Saturday, April 10, 2021

"Always on My Mind" by Pet Shop Boys

Top 10 Alert!
Song#:  3459
Date:  03/26/1988
Debut:  61
Peak:  4
Weeks:  15
Genre:  Synthpop, Dance-Pop

Pop Bits:  The Pet Shop Boys' second album, Actually, would be a gold seller that added two more Top 10 hits to their tally; "It's a Sin" (#9) and "What Have I Done to Deserve This?" (#2). While it seemed natural that a third single would come from the album, that didn't happen. Instead, this one-off single that had reached #1 in the UK over the Christmas of '87 was issued out. The song quickly caught on and it became the duo's fifth Top 10 hit in the US. It also got to #8 Dance. Unfortunately, it would end up being their last single to reach the US Pop Top 10. In the UK, this song would be followed up by another Actually track, "Heart." It would soar to #1. Oddly, no further singles from Actually would be released in the US.

ReduxReview:  This should not have worked. Like, at all. Taking a beloved Elvis ballad and turning it into a Euro-dance piece seemed like a bad idea and a potential disaster. However, PSB somehow pulled it off and gave the song its highest placement of any version in both the UK and the US. How was this possible? I think there are a couple reasons. First, the duo were arguably at the peak of their popularity coming off of "What Have I Done to Deserve This," so they had momentum. Second, they didn't overthink it. They simply took the song and respectfully spun it through their world. They upped the tempo, added some synth hooky synth licks, and incorporated a little minor chord progression at the end of the verse, which made for an interesting transition. The melody and sentiment was still there. It was just taken to the club dance floor. I remember when this came out I hadn't purchased Actually yet. I was glad I waited because after this song started to shape up as a hit, they repackaged the LP to include the 12" vinyl single along with the regular album. The one thing I hold against the hit is that it interrupted the singles from Actually. "Heart" should have been a hit in the US. It was so strange it didn't get released after this song, but I'm guessing the first single from their next LP Introspective was nearly ready to go, so the timing of singles got skewed due to "Always on My Mind" coming out of the blue. Still, this made for an interesting song in their catalog.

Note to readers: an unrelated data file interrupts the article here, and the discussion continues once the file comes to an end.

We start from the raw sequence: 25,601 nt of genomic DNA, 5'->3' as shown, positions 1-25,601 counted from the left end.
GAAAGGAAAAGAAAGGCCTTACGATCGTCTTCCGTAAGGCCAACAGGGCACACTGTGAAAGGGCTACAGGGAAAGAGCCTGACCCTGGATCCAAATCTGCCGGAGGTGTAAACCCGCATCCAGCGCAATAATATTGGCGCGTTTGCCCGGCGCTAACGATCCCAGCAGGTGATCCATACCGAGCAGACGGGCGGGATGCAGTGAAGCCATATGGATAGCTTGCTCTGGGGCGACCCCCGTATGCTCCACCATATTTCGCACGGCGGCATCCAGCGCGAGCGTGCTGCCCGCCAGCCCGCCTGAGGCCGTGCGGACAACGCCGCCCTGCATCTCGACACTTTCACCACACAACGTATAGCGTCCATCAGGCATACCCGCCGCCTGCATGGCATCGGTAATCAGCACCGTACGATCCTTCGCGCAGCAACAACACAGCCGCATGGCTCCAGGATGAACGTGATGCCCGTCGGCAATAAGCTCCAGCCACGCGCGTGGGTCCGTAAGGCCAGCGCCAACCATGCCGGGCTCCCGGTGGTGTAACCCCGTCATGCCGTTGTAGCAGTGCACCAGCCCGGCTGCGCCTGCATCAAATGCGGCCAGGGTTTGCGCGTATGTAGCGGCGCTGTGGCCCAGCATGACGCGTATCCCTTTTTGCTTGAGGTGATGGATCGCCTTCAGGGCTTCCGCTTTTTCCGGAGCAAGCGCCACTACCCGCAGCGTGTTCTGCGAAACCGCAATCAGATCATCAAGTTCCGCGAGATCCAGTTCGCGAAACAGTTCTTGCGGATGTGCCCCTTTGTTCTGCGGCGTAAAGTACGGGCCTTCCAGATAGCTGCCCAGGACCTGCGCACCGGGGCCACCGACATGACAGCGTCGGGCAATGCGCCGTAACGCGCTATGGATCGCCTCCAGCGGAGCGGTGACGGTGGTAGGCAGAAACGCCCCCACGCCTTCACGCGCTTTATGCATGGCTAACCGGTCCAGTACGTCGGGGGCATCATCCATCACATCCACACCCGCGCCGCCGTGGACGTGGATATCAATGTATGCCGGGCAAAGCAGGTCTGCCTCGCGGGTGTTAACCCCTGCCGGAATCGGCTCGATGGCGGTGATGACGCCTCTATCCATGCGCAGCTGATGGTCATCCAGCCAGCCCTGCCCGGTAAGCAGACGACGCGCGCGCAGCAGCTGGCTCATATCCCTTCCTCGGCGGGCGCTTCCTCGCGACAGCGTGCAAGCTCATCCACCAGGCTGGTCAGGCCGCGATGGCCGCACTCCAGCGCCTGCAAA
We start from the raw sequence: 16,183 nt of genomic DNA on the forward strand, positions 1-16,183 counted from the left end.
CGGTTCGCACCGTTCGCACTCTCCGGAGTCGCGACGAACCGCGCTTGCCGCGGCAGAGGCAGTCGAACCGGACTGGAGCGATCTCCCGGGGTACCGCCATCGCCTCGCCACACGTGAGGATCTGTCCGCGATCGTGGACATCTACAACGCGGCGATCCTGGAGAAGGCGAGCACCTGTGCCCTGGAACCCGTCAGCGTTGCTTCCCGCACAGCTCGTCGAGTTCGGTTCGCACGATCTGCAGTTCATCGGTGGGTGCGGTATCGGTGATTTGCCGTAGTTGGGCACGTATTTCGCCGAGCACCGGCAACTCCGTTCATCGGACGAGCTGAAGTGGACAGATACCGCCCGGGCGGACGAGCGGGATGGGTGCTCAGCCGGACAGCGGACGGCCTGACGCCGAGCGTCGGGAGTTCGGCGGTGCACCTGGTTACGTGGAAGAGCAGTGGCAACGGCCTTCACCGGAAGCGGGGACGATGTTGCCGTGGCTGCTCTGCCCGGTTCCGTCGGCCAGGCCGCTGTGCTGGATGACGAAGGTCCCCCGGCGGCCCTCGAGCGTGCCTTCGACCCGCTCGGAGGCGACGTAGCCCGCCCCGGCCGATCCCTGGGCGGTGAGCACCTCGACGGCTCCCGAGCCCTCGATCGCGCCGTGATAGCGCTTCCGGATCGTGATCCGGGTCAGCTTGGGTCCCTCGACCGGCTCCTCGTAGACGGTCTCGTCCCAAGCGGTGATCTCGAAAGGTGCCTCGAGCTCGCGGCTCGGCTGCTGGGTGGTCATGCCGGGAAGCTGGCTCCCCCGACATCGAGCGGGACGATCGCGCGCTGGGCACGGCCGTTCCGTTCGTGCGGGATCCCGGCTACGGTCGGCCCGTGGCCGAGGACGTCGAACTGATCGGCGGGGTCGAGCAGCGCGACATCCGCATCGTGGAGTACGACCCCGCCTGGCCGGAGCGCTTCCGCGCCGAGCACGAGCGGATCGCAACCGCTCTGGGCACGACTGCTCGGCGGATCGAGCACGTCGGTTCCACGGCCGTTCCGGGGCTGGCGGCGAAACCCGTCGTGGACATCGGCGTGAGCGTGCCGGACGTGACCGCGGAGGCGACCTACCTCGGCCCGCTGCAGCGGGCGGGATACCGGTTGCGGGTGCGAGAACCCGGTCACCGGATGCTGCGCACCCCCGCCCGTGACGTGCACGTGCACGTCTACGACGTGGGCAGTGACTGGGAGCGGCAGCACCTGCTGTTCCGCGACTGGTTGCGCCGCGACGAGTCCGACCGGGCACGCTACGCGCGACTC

ReduxRating:  7/10

Trivia:  Double Shot!  1) This is a remake of song that became strongly associated with Elvis Presley. Presley recorded the song in 1972 and it was first issued out as the b-side to "Separate Ways," which got to #20 Pop. The single became a double a-sided hit on the Country chart reaching #16. In the UK, "Always on My Mind" was the a-side and it went to #9. It is often considered one of Presley's finest recordings. However, Presley was not the first artist to record the song. B.J. Thomas was the first to attempt the tune in 1970. It was initially scheduled to be a single, but for some reason the track got shelved. The first artist to record and release the song was soul singer Gwen McCrae in 1972. Titled "You Were Always on My Mind," the song failed to chart. Then the first person to record and chart with the song was Brenda Lee. Her 1972 version got to #45 Country. Presley's version came next. Country singer John Wesley Ryles would get to #20 on the Country chart with a version in 1979. The song would finally get on the Pop chart thanks to Willie Nelson. His 1982 take would get to #5 Pop/#1 Country. Although there have been a reported 300 recorded covers of the song, thus far the only other act to have a version make the Pop chart as been Pet Shop Boys, which got one notch higher than Nelson's single.  2) This song came about when Pet Shop Boys were asked to be a part of Love Me Tender, a British TV special that was done for the tenth anniversary of Elvis Presley's death. For the show, Pet Shop Boys chose to cover "Always on My Mind," which was a #9 hit in the UK for Presley. It seems folks loved their take on the song so much that PSB decided to push it out as a single. It became their third UK #1. Later in '88, they would re-record the song and combine it with their techno track "In My House" for their Introspective album.


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